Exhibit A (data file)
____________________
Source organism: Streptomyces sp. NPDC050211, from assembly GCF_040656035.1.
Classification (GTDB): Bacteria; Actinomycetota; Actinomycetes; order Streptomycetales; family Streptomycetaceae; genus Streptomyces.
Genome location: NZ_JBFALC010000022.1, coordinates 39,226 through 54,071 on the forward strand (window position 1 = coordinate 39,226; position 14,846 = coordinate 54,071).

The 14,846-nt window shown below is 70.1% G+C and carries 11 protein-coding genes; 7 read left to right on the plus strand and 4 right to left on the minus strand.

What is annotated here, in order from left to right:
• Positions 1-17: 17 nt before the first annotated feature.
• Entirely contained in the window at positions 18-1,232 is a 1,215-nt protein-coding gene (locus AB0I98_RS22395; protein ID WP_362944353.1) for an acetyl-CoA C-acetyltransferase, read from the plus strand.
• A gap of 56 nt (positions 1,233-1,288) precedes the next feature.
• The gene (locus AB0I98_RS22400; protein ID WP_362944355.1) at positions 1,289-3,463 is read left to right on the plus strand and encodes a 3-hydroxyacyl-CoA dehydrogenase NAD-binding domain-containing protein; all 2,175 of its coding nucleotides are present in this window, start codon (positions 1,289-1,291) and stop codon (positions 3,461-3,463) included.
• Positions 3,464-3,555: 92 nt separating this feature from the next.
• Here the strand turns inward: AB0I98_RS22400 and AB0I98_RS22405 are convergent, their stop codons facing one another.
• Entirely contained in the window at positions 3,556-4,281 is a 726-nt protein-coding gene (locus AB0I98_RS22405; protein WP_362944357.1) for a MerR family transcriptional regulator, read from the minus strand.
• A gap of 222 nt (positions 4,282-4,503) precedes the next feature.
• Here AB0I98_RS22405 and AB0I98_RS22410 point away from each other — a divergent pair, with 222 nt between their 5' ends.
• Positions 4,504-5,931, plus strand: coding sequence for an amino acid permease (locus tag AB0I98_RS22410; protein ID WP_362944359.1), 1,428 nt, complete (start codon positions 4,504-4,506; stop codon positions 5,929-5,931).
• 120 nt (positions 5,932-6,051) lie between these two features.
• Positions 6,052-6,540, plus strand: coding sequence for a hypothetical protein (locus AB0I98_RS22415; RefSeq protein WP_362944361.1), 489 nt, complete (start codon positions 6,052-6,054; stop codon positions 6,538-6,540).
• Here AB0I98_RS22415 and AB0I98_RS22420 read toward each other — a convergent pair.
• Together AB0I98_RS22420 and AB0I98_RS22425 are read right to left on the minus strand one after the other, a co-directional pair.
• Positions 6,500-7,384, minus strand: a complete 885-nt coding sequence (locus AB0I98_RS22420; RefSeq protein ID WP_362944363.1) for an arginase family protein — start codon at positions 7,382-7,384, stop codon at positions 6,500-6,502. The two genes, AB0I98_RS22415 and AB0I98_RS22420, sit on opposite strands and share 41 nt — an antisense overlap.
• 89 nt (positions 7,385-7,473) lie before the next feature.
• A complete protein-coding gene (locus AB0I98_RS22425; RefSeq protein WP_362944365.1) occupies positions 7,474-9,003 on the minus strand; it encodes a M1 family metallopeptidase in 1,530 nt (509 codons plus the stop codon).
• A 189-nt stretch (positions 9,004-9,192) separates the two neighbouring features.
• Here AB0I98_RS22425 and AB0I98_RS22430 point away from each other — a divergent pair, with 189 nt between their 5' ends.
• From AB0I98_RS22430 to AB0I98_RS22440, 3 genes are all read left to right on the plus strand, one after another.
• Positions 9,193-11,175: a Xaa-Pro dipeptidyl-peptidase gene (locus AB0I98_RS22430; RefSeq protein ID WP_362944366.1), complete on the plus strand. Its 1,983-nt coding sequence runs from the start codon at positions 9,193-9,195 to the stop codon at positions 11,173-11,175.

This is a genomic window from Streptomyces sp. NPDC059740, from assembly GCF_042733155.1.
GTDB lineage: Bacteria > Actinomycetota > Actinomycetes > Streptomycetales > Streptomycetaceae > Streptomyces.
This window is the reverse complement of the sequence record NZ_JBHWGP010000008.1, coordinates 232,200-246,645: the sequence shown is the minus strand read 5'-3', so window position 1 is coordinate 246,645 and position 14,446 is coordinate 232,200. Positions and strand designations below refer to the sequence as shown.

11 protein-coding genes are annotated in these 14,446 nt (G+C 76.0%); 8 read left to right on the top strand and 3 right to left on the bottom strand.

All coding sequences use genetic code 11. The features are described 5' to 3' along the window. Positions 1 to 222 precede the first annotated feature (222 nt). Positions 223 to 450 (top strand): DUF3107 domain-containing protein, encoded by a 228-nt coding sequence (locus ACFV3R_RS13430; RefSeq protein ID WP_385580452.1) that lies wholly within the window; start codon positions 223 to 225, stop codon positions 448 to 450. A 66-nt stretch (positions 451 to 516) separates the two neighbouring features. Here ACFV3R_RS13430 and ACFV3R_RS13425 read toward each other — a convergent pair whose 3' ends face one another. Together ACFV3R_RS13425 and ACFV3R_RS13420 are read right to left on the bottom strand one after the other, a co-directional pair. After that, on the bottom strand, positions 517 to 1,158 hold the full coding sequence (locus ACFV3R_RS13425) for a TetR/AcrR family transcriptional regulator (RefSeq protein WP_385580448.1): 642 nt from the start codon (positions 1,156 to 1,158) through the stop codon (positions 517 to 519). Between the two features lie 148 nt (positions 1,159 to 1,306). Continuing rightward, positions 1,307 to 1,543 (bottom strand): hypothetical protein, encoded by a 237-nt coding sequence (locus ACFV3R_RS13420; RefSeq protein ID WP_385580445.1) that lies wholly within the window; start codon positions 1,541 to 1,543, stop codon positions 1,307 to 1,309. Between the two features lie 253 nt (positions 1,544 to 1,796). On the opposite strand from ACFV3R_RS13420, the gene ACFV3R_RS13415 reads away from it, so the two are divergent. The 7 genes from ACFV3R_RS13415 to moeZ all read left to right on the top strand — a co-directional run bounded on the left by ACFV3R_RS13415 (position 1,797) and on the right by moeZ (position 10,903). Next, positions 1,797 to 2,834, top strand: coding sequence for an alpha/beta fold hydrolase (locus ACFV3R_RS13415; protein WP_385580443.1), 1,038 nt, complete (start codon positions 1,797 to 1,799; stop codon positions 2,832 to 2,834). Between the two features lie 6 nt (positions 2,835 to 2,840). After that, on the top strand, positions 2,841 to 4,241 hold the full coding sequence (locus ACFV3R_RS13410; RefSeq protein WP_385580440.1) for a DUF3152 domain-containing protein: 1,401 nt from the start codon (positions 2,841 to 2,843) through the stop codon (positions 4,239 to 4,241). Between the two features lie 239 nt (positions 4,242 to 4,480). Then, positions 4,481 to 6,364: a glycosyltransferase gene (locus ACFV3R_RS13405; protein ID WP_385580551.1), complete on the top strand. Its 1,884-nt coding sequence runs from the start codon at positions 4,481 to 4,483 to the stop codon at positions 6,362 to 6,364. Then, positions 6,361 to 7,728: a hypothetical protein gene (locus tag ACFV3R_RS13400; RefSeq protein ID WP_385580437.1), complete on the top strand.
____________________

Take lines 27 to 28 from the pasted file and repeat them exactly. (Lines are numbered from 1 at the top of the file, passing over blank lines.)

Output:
This is a genomic window from Streptomyces sp. NPDC059740, from assembly GCF_042733155.1.
GTDB lineage: Bacteria > Actinomycetota > Actinomycetes > Streptomycetales > Streptomycetaceae > Streptomyces.